Concerned that these conditions are often unrecognized at early stages, acting Surgeon General Steve K. Galson, MD, MPH has issued a notice encouraging physicians to be more aware of deep vein thrombosis and pulmonary embolism. These conditions affect 350,000 to 600,000 Americans every year, and can contribute to as many as 100,000 deaths each year. That number may climb, meanwhile, as more of the population ages and passes 50, the point at which they're at increased risk.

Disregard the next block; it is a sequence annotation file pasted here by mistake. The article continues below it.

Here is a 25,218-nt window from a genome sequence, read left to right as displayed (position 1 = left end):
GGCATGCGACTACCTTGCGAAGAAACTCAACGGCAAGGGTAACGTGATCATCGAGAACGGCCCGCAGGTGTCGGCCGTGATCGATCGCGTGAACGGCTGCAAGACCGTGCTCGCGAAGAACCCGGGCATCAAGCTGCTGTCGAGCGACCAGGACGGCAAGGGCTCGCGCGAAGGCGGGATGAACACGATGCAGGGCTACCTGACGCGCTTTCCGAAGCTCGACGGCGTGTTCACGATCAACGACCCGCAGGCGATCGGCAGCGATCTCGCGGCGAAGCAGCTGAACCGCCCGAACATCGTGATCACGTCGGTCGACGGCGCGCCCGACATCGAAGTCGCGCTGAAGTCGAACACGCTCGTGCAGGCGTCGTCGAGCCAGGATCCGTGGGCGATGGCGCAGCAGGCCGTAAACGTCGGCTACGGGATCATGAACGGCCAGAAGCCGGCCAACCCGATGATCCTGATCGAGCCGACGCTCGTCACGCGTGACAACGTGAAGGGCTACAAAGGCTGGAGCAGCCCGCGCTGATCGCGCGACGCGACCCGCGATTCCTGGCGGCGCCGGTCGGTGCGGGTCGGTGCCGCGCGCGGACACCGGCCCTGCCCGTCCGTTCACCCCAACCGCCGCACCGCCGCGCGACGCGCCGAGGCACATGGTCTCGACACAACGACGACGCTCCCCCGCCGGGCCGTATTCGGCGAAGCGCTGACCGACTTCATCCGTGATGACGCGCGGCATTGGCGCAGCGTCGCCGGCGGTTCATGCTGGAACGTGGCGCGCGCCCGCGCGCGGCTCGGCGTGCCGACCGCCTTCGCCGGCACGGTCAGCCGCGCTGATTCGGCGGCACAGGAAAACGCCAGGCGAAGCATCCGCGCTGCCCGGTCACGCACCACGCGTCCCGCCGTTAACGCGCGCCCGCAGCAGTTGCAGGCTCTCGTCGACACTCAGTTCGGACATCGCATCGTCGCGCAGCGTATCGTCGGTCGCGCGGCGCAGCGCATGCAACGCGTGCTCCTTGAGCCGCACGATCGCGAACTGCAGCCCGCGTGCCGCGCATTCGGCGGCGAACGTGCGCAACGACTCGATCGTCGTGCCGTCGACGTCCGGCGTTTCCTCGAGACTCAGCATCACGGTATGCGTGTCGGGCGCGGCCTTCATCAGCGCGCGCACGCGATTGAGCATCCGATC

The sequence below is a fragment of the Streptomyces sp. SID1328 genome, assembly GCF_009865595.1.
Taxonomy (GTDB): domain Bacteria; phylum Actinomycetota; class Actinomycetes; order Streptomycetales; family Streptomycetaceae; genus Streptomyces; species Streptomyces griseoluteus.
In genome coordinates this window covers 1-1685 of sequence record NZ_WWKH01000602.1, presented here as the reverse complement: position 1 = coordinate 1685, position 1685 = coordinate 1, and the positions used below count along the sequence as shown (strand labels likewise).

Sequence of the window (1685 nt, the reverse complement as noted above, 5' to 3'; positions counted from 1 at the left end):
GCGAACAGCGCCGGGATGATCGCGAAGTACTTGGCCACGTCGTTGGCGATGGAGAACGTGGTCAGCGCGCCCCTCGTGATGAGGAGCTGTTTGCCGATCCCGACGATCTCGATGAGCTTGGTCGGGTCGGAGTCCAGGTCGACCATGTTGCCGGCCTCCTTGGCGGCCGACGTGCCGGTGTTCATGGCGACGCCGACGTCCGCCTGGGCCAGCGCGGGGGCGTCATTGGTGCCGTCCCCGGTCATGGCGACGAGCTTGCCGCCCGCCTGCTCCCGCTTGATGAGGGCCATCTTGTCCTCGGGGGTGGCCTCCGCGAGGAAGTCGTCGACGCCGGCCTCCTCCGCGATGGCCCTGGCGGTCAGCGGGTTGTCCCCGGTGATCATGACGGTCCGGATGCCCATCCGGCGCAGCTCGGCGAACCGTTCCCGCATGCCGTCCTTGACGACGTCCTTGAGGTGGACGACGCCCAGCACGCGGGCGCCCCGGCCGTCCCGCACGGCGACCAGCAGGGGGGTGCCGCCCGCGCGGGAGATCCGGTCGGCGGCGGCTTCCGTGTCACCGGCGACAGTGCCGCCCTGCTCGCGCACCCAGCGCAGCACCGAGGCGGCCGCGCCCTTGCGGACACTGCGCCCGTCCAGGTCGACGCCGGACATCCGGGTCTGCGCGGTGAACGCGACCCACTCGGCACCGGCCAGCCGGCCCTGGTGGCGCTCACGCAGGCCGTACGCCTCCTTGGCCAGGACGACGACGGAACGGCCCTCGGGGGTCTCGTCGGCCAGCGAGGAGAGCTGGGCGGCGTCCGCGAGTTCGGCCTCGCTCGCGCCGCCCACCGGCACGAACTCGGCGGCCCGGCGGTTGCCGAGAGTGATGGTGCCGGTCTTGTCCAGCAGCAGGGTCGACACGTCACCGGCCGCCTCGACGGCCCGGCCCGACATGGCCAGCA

The Surgeon General's call to action is intended to highlight some key warning signs, including pain or swelling in an arm or leg, skin redness or a warm spot on a leg. Pulmonary embolism can cause shortness of breath. Physicians might first consider diagnosing these problems as skin infections or muscle strains instead of DVT in many cases, and shortness of breath may be attributed to patients' being out of shape.
The report also points out some well-known triggers for DVT, including taking hormones, having received bad bump or bruise, having had a stroke, being obese or taking a trip of more than an hour in a car, airplane, bus or train.
To learn more about the latest guidance on this condition:
- read this AMNews article